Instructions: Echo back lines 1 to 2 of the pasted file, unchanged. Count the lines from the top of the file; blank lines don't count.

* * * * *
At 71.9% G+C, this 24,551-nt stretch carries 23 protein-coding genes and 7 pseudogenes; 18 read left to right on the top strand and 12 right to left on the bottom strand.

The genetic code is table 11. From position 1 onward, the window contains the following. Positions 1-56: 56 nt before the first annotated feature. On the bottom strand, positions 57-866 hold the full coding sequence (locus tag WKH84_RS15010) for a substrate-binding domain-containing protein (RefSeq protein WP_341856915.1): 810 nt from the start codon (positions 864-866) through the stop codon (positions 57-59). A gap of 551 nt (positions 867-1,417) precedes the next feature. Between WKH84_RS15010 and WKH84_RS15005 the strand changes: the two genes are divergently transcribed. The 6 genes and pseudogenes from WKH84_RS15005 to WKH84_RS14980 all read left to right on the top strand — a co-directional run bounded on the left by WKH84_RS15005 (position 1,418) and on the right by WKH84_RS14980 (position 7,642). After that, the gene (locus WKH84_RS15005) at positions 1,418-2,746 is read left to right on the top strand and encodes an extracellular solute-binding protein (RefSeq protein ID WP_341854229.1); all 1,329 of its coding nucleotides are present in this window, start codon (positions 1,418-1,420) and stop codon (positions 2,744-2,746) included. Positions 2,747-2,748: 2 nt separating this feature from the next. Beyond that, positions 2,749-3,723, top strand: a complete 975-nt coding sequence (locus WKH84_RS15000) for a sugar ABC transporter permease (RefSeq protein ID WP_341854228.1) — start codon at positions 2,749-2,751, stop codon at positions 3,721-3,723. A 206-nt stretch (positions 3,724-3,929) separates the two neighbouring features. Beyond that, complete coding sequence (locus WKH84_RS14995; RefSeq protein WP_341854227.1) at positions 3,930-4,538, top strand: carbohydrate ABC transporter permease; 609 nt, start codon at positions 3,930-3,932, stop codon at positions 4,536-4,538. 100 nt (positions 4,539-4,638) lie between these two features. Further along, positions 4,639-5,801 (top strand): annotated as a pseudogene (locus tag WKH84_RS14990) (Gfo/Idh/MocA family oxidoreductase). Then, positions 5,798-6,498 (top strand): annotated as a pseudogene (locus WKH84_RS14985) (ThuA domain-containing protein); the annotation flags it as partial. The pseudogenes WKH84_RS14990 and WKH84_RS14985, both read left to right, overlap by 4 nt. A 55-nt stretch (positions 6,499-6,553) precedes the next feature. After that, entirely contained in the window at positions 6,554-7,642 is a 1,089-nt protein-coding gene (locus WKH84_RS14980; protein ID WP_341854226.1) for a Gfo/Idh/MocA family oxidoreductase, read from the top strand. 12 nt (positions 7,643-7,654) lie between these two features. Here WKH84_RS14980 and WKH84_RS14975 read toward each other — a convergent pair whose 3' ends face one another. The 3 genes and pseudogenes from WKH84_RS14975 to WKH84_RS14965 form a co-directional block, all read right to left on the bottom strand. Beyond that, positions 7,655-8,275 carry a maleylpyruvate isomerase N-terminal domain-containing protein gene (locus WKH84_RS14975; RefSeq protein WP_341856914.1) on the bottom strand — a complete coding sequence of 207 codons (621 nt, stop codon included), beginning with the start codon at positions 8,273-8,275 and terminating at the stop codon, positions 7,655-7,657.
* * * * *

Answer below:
At 71.9% G+C, this 24,551-nt stretch carries 23 protein-coding genes and 7 pseudogenes; 18 read left to right on the top strand and 12 right to left on the bottom strand.

The genetic code is table 11. From position 1 onward, the window contains the following. Positions 1-56: 56 nt before the first annotated feature. On the bottom strand, positions 57-866 hold the full coding sequence (locus tag WKH84_RS15010) for a substrate-binding domain-containing protein (RefSeq protein WP_341856915.1): 810 nt from the start codon (positions 864-866) through the stop codon (positions 57-59). A gap of 551 nt (positions 867-1,417) precedes the next feature. Between WKH84_RS15010 and WKH84_RS15005 the strand changes: the two genes are divergently transcribed. The 6 genes and pseudogenes from WKH84_RS15005 to WKH84_RS14980 all read left to right on the top strand — a co-directional run bounded on the left by WKH84_RS15005 (position 1,418) and on the right by WKH84_RS14980 (position 7,642). After that, the gene (locus WKH84_RS15005) at positions 1,418-2,746 is read left to right on the top strand and encodes an extracellular solute-binding protein (RefSeq protein ID WP_341854229.1); all 1,329 of its coding nucleotides are present in this window, start codon (positions 1,418-1,420) and stop codon (positions 2,744-2,746) included. Positions 2,747-2,748: 2 nt separating this feature from the next. Beyond that, positions 2,749-3,723, top strand: a complete 975-nt coding sequence (locus WKH84_RS15000) for a sugar ABC transporter permease (RefSeq protein ID WP_341854228.1) — start codon at positions 2,749-2,751, stop codon at positions 3,721-3,723. A 206-nt stretch (positions 3,724-3,929) separates the two neighbouring features. Beyond that, complete coding sequence (locus WKH84_RS14995; RefSeq protein WP_341854227.1) at positions 3,930-4,538, top strand: carbohydrate ABC transporter permease; 609 nt, start codon at positions 3,930-3,932, stop codon at positions 4,536-4,538. 100 nt (positions 4,539-4,638) lie between these two features. Further along, positions 4,639-5,801 (top strand): annotated as a pseudogene (locus tag WKH84_RS14990) (Gfo/Idh/MocA family oxidoreductase). Then, positions 5,798-6,498 (top strand): annotated as a pseudogene (locus WKH84_RS14985) (ThuA domain-containing protein); the annotation flags it as partial. The pseudogenes WKH84_RS14990 and WKH84_RS14985, both read left to right, overlap by 4 nt. A 55-nt stretch (positions 6,499-6,553) precedes the next feature. After that, entirely contained in the window at positions 6,554-7,642 is a 1,089-nt protein-coding gene (locus WKH84_RS14980; protein ID WP_341854226.1) for a Gfo/Idh/MocA family oxidoreductase, read from the top strand. 12 nt (positions 7,643-7,654) lie between these two features. Here WKH84_RS14980 and WKH84_RS14975 read toward each other — a convergent pair whose 3' ends face one another. The 3 genes and pseudogenes from WKH84_RS14975 to WKH84_RS14965 form a co-directional block, all read right to left on the bottom strand. Beyond that, positions 7,655-8,275 carry a maleylpyruvate isomerase N-terminal domain-containing protein gene (locus WKH84_RS14975; RefSeq protein WP_341856914.1) on the bottom strand — a complete coding sequence of 207 codons (621 nt, stop codon included), beginning with the start codon at positions 8,273-8,275 and terminating at the stop codon, positions 7,655-7,657.